I converted a bike with front shocks to a rear hub drive ebike. When cruising a lot at 18-23mph, the shocks seem to take the edge off, and when on potholed gravel at 10 mph they definitely help. I'm running them at maximum pre-load, as I didn't like the handling at high speed downhill on pavement when I tried a mid-level setting. If not on a heavy-ish ebike, I'd prefer plain old carbon front forks.
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Old 04-25-21, 06:00 PM
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Originally Posted by HD3andMe View Post
Where do people get this kind of nonsense from?

Or did I just miss the joke and this is some kind of parody account?
Nope, for a lot of BikeForums, there are only three mountain bikes; full-jounce 29ers, department store Huffy's and the '85 Schwinn High Sierra. Suspension development started and ended with the Scott Unishock.
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Old 04-25-21, 06:06 PM
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I have a bike with them and no lockout provision. While the bike is comfortable for the most part, and the gearing would suggest it should climb easily, it kills me to go uphill because everything seems to get eaten up by these shocks.
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Old 04-25-21, 08:16 PM
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Originally Posted by Kapusta View Post
Sounds like you have made an informed decision, and I totally respect that.

While I agree that cost and maintenance are in fact the two potential downsides, I would like to clarify those points a little.

Cost: HIGH END forks start around $800, but there are many good, reliable, user serviceable forks for $500 or less. And for a lot of riders out there that don’t spend time fine tuning their fork, or who are not pushing the forks really hard, they would likely not even notice the difference in performance.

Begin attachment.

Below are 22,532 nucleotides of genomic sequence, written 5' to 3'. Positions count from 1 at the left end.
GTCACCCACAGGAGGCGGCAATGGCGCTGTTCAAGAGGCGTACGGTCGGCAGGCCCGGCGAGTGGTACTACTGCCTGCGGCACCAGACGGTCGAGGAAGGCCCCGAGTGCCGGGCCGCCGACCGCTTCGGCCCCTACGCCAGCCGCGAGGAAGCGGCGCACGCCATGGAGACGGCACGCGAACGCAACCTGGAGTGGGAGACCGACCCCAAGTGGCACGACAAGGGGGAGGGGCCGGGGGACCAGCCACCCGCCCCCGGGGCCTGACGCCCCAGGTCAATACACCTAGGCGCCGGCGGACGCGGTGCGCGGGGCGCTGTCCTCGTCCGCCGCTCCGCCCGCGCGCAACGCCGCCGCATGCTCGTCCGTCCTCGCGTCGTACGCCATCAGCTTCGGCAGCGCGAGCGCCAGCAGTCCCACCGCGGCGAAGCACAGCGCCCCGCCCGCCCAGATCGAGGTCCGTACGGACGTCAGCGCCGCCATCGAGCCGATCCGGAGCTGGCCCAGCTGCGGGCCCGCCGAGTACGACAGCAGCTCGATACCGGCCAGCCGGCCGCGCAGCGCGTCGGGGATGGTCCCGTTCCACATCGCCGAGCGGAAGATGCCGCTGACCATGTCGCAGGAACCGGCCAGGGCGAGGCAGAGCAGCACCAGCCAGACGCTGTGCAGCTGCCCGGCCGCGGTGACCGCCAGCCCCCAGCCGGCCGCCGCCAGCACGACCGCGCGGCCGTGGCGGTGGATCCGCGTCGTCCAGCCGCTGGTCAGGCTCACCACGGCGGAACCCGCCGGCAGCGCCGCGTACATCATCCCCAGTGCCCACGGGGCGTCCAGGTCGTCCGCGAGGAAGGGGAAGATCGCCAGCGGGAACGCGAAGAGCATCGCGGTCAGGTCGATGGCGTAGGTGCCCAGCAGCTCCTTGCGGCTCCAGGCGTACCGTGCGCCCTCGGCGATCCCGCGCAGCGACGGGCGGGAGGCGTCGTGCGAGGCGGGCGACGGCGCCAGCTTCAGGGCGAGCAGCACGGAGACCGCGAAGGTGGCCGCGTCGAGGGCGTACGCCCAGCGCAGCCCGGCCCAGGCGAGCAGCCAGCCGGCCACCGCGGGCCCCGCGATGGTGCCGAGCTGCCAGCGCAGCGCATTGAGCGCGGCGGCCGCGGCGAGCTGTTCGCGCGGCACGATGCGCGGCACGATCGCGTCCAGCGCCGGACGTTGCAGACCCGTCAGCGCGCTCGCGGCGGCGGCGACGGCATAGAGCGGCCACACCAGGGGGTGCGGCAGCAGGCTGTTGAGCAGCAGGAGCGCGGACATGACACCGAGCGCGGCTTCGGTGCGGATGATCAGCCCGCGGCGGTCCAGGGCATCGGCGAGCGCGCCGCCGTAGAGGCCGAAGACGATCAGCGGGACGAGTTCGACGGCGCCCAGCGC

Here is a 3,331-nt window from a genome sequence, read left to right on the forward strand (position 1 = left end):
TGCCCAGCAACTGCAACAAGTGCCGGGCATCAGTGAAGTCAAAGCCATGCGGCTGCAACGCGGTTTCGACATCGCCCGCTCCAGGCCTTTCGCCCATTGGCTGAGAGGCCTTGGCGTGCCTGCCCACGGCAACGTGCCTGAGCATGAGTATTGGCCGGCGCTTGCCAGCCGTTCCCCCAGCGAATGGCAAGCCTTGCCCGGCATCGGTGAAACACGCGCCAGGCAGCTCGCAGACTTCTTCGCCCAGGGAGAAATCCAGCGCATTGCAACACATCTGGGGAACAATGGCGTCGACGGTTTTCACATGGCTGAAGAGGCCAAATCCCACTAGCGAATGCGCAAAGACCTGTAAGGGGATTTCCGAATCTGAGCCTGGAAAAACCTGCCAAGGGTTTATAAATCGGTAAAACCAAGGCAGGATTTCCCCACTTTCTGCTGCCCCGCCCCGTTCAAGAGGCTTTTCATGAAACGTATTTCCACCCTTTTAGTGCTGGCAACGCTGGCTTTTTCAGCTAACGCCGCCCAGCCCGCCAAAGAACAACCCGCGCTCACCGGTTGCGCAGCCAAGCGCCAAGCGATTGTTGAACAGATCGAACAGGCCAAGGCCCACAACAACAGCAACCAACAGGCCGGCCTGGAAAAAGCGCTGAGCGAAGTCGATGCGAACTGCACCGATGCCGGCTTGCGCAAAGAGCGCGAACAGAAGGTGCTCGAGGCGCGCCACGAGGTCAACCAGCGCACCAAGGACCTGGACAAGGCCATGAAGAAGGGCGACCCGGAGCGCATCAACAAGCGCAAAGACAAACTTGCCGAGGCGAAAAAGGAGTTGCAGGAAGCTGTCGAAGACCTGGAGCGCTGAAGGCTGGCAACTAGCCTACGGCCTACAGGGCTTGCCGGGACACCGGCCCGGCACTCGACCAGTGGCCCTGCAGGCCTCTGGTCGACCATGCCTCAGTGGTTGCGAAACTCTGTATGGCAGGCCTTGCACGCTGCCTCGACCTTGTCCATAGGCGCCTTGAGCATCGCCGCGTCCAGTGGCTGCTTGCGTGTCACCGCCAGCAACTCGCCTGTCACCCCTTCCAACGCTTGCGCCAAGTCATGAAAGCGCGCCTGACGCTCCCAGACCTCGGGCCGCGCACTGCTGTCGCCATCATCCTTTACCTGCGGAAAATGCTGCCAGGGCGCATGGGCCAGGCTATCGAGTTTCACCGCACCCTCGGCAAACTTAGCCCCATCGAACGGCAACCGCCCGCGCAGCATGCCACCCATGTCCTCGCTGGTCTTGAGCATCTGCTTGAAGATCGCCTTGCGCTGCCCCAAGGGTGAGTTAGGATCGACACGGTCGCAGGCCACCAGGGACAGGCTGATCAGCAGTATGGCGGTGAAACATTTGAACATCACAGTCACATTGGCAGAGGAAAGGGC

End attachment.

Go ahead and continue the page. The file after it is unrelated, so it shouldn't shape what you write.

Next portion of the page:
Maintenance: very fair point IF you do not do it yourself. But almost all decent forks are user serviceable, at least for the 1-2 per year routine maintenance. Changing the oil in the lowers on most decent forks is very simple.

Its really only when you get to full rebuild time that you might need to send it off (once every 3-5 years, if ever). But for many shocks, this is also totally doable at home. All of the Rock Shox forks I own (2005 Pike, 2007 Reba, 2013 Lyrik) are fairly easy to completely rebuild to a like-new state for about $70 in parts. The only two specialized tools I need are the right sized snap ring pliers, and for some newer style flangeless wiper seals I bought a $40 press tool. For the flanged wipers you just need a large socket.

The only thing that would be pretty hard for most folks would be if they needed to replace bushings, but with even 1x per year lower oil changed, that will likely never need to happen.

All that said, that is still a lot more money and maintenance than a rigid fork. And while larger tires are NOT the same thing as suspension, They have reduced the need for suspension for some kinds of riding. I have a FS mtb and a rigid fat bike. And I will say that the near maintenance-free nature of the latter makes it my first choice in the mud and slop season.
Valid points. And maybe what I'm trying to state is that for more sophisticated and informed cyclists, suspension could very well meet their wants and needs. As previously stated by a couple of other forum members, suspension isn't just for downhill riders and racers. On the other hand, I think that there are a lot of people who go off and buy a bike with suspension and then learn about the disadvantages the hard way. I frequently get the "What bike should I buy?" question from my family, friends, relatives, etc. and most of the time I steer them away from bikes with suspension (but not always). I do this not because I have anything against suspension but because after talking with them about the ways they intend to use a bicycle it would appear that the disadvantages would outweigh the advantages and most of the time no one has had the conversation with them about the disadvantages. Often this results in a forlorn look, like I just kicked a puppy and crushed their dreams of winning Red Bull Rampage. It just seems that suspension is over-hyped.
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Old 04-25-21, 08:29 PM
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I remember those long curved forks on the Motobecane Touring Bikes... Wow, what a comfortable bicycle.

I don't think I would want shocks on my touring bike.